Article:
Historic aircraft makes local appearance

B-29 bomber flying at Otay Mesa event

SAN DIEGO - A major piece of aviation history saved from destruction is flying high this week at an event in Otay Mesa.

Nicknamed "Fifi," the B-29 bomber was destined for the scrap heap until the Commemorative Air Force stepped in 1971.  

"The Navy had about 50 B-29's they were using as target practice in the Mojave Desert," said pilot Paul Maupin.

The B-29 was brought to Brown Field in Otay Mesa for a three-day event.  

"This particular plane was built just two weeks before the war with Japan ended, so it never went overseas and eventually was purchased by the Navy for target practice when we found it," said Maupin.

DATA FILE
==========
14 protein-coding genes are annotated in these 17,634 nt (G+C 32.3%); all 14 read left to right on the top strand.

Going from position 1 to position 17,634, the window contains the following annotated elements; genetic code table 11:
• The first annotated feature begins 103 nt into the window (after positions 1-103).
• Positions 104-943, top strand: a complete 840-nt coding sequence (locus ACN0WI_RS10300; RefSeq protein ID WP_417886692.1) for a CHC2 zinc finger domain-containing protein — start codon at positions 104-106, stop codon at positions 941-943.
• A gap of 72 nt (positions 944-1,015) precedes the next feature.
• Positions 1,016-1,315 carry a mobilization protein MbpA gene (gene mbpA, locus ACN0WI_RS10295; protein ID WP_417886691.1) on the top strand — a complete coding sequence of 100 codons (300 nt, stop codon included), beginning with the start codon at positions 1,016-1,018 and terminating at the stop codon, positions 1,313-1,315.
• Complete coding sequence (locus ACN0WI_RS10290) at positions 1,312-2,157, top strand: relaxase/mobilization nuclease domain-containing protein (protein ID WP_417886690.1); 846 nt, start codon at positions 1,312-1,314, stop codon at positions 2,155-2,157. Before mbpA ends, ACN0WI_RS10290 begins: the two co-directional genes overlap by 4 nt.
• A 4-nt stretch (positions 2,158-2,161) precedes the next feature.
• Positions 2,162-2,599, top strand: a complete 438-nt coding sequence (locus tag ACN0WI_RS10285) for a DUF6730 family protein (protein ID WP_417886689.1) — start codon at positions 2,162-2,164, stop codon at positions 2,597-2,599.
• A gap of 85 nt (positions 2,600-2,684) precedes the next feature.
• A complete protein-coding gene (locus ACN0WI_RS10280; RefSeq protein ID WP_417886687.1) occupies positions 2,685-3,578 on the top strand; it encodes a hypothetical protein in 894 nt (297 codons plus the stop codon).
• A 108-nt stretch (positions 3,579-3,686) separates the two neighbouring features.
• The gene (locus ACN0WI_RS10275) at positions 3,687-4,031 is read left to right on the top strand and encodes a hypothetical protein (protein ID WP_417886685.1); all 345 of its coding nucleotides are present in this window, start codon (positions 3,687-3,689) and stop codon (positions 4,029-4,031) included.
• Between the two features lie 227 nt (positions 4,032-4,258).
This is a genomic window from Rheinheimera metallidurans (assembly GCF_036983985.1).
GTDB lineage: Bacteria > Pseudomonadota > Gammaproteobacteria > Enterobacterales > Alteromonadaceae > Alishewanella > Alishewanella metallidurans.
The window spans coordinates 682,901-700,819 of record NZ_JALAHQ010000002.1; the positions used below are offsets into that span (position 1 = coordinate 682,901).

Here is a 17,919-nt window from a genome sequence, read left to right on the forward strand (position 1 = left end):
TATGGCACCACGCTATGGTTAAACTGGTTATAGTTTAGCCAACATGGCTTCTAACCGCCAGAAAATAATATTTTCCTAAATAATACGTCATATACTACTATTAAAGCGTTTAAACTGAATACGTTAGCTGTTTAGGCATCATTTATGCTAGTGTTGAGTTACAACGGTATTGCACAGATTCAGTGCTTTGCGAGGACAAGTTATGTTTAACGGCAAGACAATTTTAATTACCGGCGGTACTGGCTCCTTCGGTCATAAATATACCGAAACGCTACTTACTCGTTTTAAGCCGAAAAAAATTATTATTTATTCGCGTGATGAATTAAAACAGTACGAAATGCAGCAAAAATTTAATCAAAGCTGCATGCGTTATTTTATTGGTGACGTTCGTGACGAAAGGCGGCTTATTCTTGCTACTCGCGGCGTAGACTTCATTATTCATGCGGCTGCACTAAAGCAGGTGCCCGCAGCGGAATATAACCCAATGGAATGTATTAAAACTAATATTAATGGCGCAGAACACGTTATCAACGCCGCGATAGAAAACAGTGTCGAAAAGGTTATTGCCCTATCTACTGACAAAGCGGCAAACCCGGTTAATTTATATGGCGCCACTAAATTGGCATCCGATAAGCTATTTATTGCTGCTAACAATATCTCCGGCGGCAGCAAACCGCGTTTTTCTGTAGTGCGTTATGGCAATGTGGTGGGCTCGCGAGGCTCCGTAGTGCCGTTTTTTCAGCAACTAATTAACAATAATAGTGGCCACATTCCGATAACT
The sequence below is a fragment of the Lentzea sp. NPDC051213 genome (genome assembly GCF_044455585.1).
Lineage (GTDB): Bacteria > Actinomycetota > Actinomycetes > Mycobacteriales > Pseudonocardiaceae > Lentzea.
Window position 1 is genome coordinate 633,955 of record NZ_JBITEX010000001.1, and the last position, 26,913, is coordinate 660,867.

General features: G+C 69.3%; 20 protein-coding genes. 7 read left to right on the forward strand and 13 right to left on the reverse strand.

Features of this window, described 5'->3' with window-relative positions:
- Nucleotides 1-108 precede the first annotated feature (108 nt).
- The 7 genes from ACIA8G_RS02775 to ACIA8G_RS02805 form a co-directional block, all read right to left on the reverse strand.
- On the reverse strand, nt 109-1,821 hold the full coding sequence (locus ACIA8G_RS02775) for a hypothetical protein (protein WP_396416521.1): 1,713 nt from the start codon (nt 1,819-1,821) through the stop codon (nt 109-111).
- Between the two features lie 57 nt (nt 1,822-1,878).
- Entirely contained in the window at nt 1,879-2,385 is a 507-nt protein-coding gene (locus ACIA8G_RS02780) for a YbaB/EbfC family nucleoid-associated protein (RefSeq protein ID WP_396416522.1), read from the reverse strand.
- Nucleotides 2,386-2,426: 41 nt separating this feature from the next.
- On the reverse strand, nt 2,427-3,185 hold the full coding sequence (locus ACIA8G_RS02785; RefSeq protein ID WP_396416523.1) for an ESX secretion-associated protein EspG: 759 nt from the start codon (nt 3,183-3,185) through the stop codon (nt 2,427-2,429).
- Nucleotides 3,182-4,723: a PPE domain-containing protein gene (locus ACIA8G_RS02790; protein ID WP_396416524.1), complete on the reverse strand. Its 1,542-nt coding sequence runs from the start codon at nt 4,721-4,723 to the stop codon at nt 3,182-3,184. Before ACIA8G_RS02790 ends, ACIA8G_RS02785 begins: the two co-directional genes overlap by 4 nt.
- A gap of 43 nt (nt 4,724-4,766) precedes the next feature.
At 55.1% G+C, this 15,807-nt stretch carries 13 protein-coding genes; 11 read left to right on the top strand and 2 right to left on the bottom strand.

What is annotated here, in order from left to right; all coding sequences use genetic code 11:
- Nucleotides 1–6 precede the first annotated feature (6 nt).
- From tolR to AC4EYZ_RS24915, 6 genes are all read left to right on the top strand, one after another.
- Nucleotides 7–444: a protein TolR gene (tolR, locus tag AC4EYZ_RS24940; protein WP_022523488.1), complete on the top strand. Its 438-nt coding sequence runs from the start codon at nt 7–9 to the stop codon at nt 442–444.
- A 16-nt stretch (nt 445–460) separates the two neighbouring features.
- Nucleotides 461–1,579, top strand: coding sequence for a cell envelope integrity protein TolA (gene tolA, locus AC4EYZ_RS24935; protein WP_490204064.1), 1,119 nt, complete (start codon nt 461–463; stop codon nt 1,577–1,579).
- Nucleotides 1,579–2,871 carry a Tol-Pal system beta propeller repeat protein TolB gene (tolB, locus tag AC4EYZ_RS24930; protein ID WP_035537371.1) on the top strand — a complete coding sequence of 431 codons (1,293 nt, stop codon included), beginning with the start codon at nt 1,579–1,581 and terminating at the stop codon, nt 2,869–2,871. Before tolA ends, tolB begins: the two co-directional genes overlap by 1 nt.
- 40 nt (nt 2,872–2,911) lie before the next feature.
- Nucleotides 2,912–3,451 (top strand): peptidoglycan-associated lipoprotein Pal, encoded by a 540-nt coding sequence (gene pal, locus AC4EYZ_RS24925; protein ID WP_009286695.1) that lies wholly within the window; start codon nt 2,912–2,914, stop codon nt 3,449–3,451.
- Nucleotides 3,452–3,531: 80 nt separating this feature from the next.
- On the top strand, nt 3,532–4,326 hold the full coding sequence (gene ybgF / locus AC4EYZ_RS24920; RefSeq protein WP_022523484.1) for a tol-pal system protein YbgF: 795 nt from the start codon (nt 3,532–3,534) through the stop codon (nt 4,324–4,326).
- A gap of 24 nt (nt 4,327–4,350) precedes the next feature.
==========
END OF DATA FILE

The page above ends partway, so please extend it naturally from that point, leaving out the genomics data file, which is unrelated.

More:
The B-29 bomber is in the history books for helping to end the war. Col. Paul Tibbets flew one named the Enola Gay off a Pacific island on August 6, 1945, with an atomic bomb aimed at Japan.

Two years later, a B-29 carried Chuck Yeager in the X-1 into the air, as the sound barrier was broken for the first time. The pilot at the controls of that flight was retired Air Force Brig. Gen. Bob Cardenas of San Diego.  

"My biggest nightmare was that when I gave the order to drop the X-1 it wouldn't drop," said Cardenas.

The X-1 was loaded with explosive liquid nitrogen. Carried below the belly of the bomber, the X-1 was about an inch off the ground. If he's up to it, Cardenas hopes to be aboard the B-29 at Brown Field when it goes up for two flights on Wednesday before the Air Power Tour takes off for the Palm Springs airport this weekend.

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